“She tried driving it but didn’t like it,” says Dr. Yeh, explaining that a robot’s performance in the ring is based 10% on robot, 90% on driver. “But how else was I going to convince my wife to let me build a big toy?”

Building such toys isn’t exactly cheap. While Dr. Yeh says the price of each of his robots was in the four-figure range, he knows other builders who equate their cost to a college education.

Dr. Yeh’s latest prodigy is called “Ragin Scotsman.” At 220 pounds, this heavyweight stands about 10 inches tall and is roughly 2.5 square feet. When his son was a member of his high school’s robotics club, he grew tired of the featherweight division and wanted to fight a bigger robot.

Ragin Scotsman is, indeed, bigger and badder. Built in 2011, its superpowers would intimidate Ironman. According to Dr. Yeh, it has the “acceleration of a race car and the aggressiveness of a bulldog.” It can get under its opponents and forcibly throw them against the wall. Not to mention its flame thrower, which can melt their electronics.

At one 2012 event, the Science Channel was filming fights for a new show called “Killer Robots.” Initially, Ragin Scotsman wasn’t one of the stars; however, after the producer watched its aggressiveness and, of course, its flame-throwing ability, Ragin Scotsman was filmed fighting other robots.

Despite its toughness, Dr. Yeh says this robot rarely beats top-ranked rivals, “Sewer Snake” and “Original Sin.”

“These robots are very talented,” he says, adding that they have fought over 100 times. “Ragin Scotsman probably has 40 fights under its belt. Every time we fight, we will win one out of four fights against them.”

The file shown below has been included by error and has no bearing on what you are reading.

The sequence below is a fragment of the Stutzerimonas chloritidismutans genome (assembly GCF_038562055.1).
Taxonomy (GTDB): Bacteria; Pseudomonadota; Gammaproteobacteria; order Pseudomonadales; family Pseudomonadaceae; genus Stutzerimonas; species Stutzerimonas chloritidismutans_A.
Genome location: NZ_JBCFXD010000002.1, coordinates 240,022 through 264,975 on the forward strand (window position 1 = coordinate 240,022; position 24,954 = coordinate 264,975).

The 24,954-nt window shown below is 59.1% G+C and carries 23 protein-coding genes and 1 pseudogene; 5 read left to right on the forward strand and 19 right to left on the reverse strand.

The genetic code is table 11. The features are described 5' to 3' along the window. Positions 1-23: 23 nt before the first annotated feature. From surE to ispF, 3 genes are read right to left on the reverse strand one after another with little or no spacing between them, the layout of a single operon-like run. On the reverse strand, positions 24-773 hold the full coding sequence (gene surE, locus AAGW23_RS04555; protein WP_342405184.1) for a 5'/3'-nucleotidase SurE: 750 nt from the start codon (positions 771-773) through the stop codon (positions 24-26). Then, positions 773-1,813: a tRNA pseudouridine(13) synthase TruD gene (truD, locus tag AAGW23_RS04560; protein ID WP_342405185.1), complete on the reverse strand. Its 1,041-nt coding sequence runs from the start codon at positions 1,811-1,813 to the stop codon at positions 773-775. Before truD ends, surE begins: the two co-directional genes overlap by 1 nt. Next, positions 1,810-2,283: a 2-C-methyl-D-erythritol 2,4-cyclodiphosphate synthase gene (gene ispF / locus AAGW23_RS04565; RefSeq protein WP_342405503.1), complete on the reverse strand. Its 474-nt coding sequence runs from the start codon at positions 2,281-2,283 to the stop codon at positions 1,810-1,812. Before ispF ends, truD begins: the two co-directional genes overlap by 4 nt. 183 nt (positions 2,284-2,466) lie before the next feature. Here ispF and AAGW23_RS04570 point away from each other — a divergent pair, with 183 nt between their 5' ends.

He says drivers must learn to anticipate the other drivers’ moves, which takes practice. Some of his friends analyze each fight, studying driver habits so they can predict maneuvers. For example, after every hit, one driver may always signal his robot to turn left.

For the most part, he believes good drivers are able to “negotiate that sweet [vulnerable] spot” before destroying the other robot. He refers to some robots as one-hit wonders. After performing the single task they were designed to do, they have nothing new to offer and end up losing.

Break ‘Em, Build ‘Em

Win or lose, what attracts Dr. Yeh to the hobby is the engineering, building, and camaraderie. He says the robotics community is one big, happy family. Even if his robot gets destroyed, friends will help him rebuild it so it can later fight other robots, including their own.

There may be one more robot in Dr. Yeh’s future. Although he hasn’t made any commitments, he envisions that it would involve pneumatics, using pressurized gas to lift or flip challenging robots on their heads or vault them against walls.

Until then, Dr. Yeh keeps asking himself one question—how can he use his mechanical, engineering, and electrical talent in medicine?

“I’m still trying to figure out if there’s a connection between the two,” he says. “Where’s the bridge?”

Regardless of the outcome, he’ll continue enjoying this hobby. Unlike his day job, he says this is one activity where no one demands anything from him.


Carol Patton is a freelance writer in Las Vegas.